Heart of the City Archives

Jo Schuman Silver at Savoy Tivoli.

Looking for love at Green and Columbus
by Hank Donat

Dateline: North Beach. If I lost my mind, my world might look something like Beach Blanket Babylon, here at Club Fugazi in the heart of North Beach.

Beach Blanket, Steve Silver's whirlwind of cultural references, characters, songs, celebrity cameos, humor, and love of love and San Francisco celebrates its 30th anniversary performances next month. Yes, Snow White has gone all over the world looking for a prince and found him in her own backyard eight times a week for three decades.

The scene in front of Club Fugazi in the Little City on this sunny Thursday is typical. Lawrence Ferlinghetti heads into Capp's Corner with a companion. Alan Coe mans his parking lot. Across the street, a pair of elderly women, dressed in black, leaves the Green Street Mortuary.

Silver died in 1995, leaving his wife Jo Schuman Silver behind the wheel of Beach Blanket Babylon. In 1998, the New York Times said that Mrs. Silver had carried on as though nothing changed. The show was still the sweet fruit of Mr. Silver's imagination. The Times would be happy to know that it remains so.

Time melts away as Mrs. Silver revisits the roots of the show on a walk through the neighborhood. "Steve Silver started Beach Blanket Babylon on Union Street in the summer of '73 with some friends," she recalled as we left Fugazi along with Christy McIntosh, the newest Snow White in the cast.

Mrs. Silver continues, "They came out of the Coffee Canata and there was a guy playing a guitar and making money. Steve said, 'I have some costumes. Let's go back to my house and come back here and see if we can make some money.' Steve was dressed as a Christmas tree; Roberta Bleiweiss was a Santa Claus; her sister Nancy was Carmen Miranda. And they made $25."

Hoping to make enough money to play Hollywood and Vine, the performers got a cult following doing the act on Polk Street. A big break came when Michael Douglas put them in his hit cop show Streets of San Francisco.

Next, Mr. Silver made a deal to split the door with Fred Kuh of Savoy Tivoli in the early part of 1974 and after a couple of earlier test nights, the door opened on Beach Blanket Babylon on June 7, 1974. Protocol Chief Charlotte Shultz, then Charlotte Mailliard and a friend of Mr. Silver, had arranged to "pack the place with swells," says Mrs. Silver.

As we approach the Tivoli on Grant Avenue, Mrs. Silver continues, "And that was it - it all started right here at the Savoy Tivoli and it sold out every night for 30 years since that night."

At that, McIntosh gasps. To look at her, tall and blonde, you wouldn't think of Snow White. But McIntosh is starting her third year in the role for which she lobbied heavily after initially being cast as a Pineapple Princess. Her outlook and energy, like the rest of her by the time the curtain rises, is all Snow.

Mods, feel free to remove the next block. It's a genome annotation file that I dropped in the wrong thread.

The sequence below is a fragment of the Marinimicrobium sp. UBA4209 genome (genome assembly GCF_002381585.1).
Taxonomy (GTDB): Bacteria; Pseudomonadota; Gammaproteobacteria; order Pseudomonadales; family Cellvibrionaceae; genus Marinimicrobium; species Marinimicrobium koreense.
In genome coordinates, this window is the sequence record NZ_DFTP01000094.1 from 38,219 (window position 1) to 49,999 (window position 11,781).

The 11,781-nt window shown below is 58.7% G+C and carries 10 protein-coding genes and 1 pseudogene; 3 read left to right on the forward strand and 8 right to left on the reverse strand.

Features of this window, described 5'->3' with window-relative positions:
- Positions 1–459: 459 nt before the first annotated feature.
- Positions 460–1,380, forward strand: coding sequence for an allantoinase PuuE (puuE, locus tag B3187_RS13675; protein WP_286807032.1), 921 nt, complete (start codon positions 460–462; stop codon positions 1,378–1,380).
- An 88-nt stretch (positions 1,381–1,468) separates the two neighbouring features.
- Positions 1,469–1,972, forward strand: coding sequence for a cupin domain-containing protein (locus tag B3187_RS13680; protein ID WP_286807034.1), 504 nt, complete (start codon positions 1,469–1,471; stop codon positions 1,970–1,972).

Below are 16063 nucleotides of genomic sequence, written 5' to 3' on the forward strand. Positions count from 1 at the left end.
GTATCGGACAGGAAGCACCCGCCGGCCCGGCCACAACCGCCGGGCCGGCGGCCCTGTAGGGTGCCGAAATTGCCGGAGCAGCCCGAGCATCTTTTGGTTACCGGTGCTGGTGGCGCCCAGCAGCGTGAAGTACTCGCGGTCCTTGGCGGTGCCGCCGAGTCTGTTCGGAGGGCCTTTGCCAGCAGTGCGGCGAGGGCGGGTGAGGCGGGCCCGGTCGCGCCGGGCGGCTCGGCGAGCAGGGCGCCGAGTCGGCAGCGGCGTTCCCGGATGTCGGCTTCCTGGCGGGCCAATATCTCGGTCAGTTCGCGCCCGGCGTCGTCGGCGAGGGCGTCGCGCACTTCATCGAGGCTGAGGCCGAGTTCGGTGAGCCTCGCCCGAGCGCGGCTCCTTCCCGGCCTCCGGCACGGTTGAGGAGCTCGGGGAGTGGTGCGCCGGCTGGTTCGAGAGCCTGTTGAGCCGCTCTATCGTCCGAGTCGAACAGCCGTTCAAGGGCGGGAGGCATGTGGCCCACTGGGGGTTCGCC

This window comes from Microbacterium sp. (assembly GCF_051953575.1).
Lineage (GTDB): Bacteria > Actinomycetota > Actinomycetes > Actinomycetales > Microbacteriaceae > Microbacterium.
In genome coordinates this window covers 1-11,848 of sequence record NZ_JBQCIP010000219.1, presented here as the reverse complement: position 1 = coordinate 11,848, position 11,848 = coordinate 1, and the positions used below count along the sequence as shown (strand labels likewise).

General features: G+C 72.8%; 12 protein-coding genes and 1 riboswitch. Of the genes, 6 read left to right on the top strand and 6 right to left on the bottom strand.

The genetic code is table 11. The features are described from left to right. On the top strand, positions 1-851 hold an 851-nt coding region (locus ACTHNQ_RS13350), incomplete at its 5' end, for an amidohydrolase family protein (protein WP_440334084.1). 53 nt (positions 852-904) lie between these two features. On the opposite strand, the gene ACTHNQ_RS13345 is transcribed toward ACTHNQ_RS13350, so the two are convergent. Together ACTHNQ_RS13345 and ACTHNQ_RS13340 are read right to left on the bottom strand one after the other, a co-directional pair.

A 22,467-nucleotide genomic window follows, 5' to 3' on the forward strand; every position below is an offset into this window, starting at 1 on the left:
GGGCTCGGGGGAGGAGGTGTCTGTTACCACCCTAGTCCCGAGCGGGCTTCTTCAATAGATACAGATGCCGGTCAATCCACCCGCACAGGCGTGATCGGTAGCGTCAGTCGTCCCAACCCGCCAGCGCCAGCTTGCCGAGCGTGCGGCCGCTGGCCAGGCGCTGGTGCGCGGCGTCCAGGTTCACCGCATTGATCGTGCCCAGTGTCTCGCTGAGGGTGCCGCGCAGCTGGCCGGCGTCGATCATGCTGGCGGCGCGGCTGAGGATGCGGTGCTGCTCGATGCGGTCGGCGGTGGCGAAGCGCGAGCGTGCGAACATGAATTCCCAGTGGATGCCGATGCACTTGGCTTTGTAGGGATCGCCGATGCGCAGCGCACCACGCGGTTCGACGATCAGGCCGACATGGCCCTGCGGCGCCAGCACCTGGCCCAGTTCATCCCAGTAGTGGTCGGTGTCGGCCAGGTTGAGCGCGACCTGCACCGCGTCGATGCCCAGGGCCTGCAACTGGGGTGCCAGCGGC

"It's an honor to be in this show because there's a sense of tradition," McIntosh says, "I love talking with people like Val [Diamond] and Renee [Lubin] who've been here for a long time. It's universally known. I have friends who were in this show and they've gone to New York. Everyone who sees Beach Blanket Babylon on their resumes says, 'I love that show!'"

"It's a very big responsibility," says Mrs. Silver, "When [director] Kenny Mazlow and I took it over in 1995 I was like a lunatic for details and keeping it going because if I ever closed Steve Silver's show I'd kill myself."

Mrs. Silver says a sense of responsibility to the city is also never far from her mind. "The city takes this show very, very seriously," she says. Pot, meet kettle.

We wend our way through the streets of North Beach, past the North Beach Restaurant on Stockton Street. "We ate dinner here almost every night," says Mrs. Silver, "When Steve would get on a kick it would be the same place every night with the same dinner because he was a creature of habit. We love [owner] Lorenzo Petroni."

Mrs. Silver occasionally talks about her late husband in the present tense, something the Times noted of her in 1998. "And we always wind up at Tosca," she says.

Tosca owner Jeannette Etheridge brought Rudolph Nureyev to one of the first Beach Blanket shows at Savoy Tivoli in 1974.

We cross back to the block of Green Street between Columbus and Powell that was renamed Beach Blanket Babylon Blvd. in 1996. "It was a big deal for us when they changed the name of the street," says Mrs. Silver. "We had Steve Silver Day here. Herb Caen was sick at the time but he came to the show and played drums for our cast. That was cool."

For more cool, Mrs. Silver has arranged to have Academy Award-winner Olympia Dukakis reprise her television role as Mrs. Madrigal from Armistead Maupin's Tales of the City in Beach Blanket's anniversary show on June 7. "It's so great to have Olympia," says Mrs. Silver, "because Armistead is so clever and he wrote one of the first Beach Blanket Babylon shows." Beach Blanket Babylon appears in the Tales when Mrs. Madrigal takes Mona Ramsey out to celebrate their anniversary as tenant and pot-smoking landlady.

Mrs. Silver sums up 30 years. "I think this show captures the spirit of San Francisco in its humor, in its irreverence, in its topicality - because everybody in San Francisco just knows it all and they know how to have a good time. They love beautiful looking things and great songs. It's a very San Francisco show in its exuberance but it's also been a show for everyone from all over the world now for 30 years. That's what Steve Silver created more than anything, was something so people can have fun. That's why it's the best show there is."

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Copyright 2004 Hank Donat
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